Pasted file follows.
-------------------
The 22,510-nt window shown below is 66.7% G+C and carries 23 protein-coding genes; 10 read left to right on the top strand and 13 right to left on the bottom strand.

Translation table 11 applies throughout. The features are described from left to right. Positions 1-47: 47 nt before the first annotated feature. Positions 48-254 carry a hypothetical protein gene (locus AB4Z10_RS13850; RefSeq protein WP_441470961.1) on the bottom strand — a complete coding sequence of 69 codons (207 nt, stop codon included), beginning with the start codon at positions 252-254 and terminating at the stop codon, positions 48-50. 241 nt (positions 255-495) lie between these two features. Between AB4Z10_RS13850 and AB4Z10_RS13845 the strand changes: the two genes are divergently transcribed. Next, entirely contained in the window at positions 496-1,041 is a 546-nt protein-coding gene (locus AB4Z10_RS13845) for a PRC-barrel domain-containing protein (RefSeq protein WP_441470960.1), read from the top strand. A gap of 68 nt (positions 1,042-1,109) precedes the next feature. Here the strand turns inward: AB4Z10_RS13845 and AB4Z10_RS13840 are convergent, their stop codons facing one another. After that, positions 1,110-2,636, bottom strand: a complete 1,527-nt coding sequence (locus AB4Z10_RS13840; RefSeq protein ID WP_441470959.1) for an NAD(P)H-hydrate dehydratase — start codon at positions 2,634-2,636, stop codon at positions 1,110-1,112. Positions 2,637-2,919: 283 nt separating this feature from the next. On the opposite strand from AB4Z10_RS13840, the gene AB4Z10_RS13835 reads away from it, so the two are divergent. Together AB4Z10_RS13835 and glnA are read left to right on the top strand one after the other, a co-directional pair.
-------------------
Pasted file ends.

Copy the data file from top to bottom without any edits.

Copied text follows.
The 22,510-nt window shown below is 66.7% G+C and carries 23 protein-coding genes; 10 read left to right on the top strand and 13 right to left on the bottom strand.

Translation table 11 applies throughout. The features are described from left to right. Positions 1-47: 47 nt before the first annotated feature. Positions 48-254 carry a hypothetical protein gene (locus AB4Z10_RS13850; RefSeq protein WP_441470961.1) on the bottom strand — a complete coding sequence of 69 codons (207 nt, stop codon included), beginning with the start codon at positions 252-254 and terminating at the stop codon, positions 48-50. 241 nt (positions 255-495) lie between these two features. Between AB4Z10_RS13850 and AB4Z10_RS13845 the strand changes: the two genes are divergently transcribed. Next, entirely contained in the window at positions 496-1,041 is a 546-nt protein-coding gene (locus AB4Z10_RS13845) for a PRC-barrel domain-containing protein (RefSeq protein WP_441470960.1), read from the top strand. A gap of 68 nt (positions 1,042-1,109) precedes the next feature. Here the strand turns inward: AB4Z10_RS13845 and AB4Z10_RS13840 are convergent, their stop codons facing one another. After that, positions 1,110-2,636, bottom strand: a complete 1,527-nt coding sequence (locus AB4Z10_RS13840; RefSeq protein ID WP_441470959.1) for an NAD(P)H-hydrate dehydratase — start codon at positions 2,634-2,636, stop codon at positions 1,110-1,112. Positions 2,637-2,919: 283 nt separating this feature from the next. On the opposite strand from AB4Z10_RS13840, the gene AB4Z10_RS13835 reads away from it, so the two are divergent. Together AB4Z10_RS13835 and glnA are read left to right on the top strand one after the other, a co-directional pair.